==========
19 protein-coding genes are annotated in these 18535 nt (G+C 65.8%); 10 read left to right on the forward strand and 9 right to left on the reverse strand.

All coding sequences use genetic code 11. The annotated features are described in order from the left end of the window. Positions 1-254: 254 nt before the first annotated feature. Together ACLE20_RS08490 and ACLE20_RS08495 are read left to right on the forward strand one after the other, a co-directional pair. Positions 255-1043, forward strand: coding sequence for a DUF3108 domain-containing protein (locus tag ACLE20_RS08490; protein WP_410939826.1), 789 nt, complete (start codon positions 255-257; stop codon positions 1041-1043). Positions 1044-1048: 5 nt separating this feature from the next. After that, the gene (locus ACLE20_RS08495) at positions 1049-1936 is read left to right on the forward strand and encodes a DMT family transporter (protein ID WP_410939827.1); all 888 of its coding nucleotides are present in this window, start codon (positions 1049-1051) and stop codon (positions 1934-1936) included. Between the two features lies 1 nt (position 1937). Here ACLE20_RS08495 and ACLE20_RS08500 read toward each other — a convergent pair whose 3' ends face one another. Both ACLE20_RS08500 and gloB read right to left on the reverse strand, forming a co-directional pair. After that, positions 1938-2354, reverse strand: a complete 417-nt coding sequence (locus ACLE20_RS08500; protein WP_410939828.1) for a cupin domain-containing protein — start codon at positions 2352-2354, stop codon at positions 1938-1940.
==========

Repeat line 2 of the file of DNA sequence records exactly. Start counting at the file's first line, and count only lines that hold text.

All coding sequences use genetic code 11. The annotated features are described in order from the left end of the window. Positions 1-254: 254 nt before the first annotated feature. Together ACLE20_RS08490 and ACLE20_RS08495 are read left to right on the forward strand one after the other, a co-directional pair. Positions 255-1043, forward strand: coding sequence for a DUF3108 domain-containing protein (locus tag ACLE20_RS08490; protein WP_410939826.1), 789 nt, complete (start codon positions 255-257; stop codon positions 1041-1043). Positions 1044-1048: 5 nt separating this feature from the next. After that, the gene (locus ACLE20_RS08495) at positions 1049-1936 is read left to right on the forward strand and encodes a DMT family transporter (protein ID WP_410939827.1); all 888 of its coding nucleotides are present in this window, start codon (positions 1049-1051) and stop codon (positions 1934-1936) included. Between the two features lies 1 nt (position 1937). Here ACLE20_RS08495 and ACLE20_RS08500 read toward each other — a convergent pair whose 3' ends face one another. Both ACLE20_RS08500 and gloB read right to left on the reverse strand, forming a co-directional pair. After that, positions 1938-2354, reverse strand: a complete 417-nt coding sequence (locus ACLE20_RS08500; protein WP_410939828.1) for a cupin domain-containing protein — start codon at positions 2352-2354, stop codon at positions 1938-1940.